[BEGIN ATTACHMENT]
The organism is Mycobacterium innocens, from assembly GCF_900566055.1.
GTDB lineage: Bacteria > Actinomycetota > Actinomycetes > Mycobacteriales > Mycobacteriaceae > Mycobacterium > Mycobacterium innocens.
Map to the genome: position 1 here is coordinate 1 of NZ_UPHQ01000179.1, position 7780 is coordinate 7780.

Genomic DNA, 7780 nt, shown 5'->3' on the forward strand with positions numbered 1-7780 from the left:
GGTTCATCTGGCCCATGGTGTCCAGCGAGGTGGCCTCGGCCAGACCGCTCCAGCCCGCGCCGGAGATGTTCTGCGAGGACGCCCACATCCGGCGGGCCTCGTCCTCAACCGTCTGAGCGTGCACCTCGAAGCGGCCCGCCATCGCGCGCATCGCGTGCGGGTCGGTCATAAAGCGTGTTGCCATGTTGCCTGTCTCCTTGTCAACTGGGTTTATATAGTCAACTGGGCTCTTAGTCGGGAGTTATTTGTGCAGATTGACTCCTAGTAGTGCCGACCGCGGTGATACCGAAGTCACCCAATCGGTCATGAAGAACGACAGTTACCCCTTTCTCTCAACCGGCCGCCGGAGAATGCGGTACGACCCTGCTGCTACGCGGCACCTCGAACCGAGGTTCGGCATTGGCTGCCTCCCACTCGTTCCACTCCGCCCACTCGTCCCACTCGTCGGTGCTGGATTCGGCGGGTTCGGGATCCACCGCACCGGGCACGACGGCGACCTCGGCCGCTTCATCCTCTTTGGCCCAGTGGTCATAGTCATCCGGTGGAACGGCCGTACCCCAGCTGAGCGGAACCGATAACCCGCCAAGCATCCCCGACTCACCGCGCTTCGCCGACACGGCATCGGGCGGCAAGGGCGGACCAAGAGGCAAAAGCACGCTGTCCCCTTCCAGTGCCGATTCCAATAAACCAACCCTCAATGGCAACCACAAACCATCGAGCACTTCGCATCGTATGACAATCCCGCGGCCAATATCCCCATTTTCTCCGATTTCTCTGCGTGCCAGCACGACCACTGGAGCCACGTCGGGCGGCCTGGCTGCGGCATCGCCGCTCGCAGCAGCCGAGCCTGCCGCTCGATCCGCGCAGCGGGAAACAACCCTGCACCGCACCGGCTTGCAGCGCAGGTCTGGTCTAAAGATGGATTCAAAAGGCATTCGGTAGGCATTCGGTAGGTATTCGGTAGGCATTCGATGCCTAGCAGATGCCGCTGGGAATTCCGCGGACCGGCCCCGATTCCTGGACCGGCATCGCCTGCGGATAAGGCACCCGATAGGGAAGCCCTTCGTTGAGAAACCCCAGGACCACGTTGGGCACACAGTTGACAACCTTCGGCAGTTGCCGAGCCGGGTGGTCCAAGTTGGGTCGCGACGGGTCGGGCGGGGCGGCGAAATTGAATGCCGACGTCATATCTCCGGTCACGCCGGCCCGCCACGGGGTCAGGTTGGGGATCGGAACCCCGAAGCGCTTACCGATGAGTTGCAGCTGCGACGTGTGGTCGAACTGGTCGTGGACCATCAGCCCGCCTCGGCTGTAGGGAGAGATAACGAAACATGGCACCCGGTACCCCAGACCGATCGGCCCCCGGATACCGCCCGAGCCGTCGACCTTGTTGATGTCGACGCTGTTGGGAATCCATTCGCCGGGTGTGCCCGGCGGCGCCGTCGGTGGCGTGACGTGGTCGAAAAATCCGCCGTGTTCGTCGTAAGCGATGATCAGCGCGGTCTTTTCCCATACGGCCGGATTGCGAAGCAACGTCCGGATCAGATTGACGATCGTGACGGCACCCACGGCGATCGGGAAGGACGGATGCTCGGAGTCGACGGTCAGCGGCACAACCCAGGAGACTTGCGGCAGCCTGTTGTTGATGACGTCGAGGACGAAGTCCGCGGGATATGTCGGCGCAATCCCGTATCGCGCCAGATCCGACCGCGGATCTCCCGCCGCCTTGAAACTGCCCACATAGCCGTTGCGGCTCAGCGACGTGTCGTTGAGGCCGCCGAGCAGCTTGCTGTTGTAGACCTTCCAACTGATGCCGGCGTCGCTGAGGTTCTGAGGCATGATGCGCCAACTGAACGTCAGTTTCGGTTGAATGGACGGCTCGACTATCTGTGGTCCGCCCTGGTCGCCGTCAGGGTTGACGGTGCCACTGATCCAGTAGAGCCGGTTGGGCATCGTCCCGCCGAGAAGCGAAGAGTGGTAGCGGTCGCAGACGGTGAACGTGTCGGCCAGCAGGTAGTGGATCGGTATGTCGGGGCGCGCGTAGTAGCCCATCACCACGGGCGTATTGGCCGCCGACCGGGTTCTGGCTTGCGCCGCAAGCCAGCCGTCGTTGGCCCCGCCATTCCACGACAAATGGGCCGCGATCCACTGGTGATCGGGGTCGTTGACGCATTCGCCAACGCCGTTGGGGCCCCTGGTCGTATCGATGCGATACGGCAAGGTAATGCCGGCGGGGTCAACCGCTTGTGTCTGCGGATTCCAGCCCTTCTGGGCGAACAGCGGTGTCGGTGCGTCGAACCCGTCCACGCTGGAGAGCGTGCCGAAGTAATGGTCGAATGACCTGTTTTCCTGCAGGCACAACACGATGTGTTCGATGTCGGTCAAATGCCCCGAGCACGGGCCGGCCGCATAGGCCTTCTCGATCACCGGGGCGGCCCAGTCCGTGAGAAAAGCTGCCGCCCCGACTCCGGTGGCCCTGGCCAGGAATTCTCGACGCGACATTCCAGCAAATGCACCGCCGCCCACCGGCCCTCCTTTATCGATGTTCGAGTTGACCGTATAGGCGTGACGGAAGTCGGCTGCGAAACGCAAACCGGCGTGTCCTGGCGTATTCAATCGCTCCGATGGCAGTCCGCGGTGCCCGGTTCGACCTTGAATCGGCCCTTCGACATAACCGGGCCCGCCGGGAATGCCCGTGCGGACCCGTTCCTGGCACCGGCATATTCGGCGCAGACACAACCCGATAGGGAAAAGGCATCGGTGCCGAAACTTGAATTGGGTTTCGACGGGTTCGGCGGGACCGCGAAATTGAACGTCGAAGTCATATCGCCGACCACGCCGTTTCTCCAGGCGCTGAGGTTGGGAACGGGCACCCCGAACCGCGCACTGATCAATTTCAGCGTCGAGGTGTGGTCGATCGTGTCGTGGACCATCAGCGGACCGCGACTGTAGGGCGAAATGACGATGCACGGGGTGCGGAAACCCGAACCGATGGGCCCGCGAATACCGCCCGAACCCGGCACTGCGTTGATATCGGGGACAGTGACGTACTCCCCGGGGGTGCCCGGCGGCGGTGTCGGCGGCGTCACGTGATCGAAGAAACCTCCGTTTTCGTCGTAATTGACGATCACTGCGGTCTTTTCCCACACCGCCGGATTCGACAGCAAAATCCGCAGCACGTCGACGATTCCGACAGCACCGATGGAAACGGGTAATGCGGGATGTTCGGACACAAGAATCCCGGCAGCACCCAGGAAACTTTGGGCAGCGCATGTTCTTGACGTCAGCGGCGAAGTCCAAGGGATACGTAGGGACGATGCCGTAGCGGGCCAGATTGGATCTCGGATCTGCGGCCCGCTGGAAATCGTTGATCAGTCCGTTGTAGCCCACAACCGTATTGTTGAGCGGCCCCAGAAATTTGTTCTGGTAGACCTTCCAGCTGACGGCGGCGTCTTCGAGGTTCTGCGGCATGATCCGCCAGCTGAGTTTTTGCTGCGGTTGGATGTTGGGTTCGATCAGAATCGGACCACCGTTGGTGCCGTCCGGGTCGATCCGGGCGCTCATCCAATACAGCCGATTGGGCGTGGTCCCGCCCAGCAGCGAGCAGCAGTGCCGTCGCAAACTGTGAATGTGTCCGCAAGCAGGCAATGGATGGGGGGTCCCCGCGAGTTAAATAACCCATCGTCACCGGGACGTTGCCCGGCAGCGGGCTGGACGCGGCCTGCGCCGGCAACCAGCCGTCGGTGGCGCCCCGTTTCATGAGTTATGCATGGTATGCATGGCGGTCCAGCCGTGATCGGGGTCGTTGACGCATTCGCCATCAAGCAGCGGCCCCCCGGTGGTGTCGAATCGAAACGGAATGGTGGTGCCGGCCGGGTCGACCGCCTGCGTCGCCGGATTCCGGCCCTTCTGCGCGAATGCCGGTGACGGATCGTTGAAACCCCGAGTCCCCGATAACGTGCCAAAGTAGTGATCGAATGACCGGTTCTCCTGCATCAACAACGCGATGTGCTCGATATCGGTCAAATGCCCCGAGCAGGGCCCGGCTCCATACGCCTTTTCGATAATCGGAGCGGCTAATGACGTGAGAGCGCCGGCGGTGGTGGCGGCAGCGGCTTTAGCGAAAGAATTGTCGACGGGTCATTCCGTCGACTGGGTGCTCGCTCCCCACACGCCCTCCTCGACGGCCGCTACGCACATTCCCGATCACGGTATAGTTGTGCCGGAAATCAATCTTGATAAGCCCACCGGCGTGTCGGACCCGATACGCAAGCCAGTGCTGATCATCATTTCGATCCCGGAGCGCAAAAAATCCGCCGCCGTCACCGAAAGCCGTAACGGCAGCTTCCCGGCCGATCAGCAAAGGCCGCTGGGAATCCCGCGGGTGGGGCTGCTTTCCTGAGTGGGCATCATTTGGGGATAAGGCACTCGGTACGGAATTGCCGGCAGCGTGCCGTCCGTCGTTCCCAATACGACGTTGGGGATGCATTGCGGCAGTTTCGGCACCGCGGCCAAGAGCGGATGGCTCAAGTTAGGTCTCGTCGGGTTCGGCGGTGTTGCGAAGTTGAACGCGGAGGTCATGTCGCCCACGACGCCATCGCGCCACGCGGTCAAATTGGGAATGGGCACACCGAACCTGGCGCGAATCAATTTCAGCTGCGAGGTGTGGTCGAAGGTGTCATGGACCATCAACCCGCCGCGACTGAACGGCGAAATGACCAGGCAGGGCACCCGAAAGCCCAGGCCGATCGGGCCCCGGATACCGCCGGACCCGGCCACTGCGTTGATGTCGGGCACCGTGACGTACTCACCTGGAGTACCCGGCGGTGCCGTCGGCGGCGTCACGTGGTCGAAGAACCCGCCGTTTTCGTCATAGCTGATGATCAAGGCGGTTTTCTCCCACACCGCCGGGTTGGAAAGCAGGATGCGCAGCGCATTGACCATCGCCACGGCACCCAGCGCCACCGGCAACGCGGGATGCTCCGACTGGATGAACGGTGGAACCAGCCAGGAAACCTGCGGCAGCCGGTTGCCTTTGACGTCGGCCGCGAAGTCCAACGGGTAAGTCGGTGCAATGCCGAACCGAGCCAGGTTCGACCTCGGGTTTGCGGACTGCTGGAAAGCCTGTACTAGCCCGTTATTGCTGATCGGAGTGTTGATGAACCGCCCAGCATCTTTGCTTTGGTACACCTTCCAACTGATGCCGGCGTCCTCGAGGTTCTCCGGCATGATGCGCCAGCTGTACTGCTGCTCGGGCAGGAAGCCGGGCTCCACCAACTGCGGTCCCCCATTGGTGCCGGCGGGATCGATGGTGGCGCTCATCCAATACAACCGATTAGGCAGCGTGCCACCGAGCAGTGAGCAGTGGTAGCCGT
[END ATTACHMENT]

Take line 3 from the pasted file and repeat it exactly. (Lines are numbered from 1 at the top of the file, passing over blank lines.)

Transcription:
Map to the genome: position 1 here is coordinate 1 of NZ_UPHQ01000179.1, position 7780 is coordinate 7780.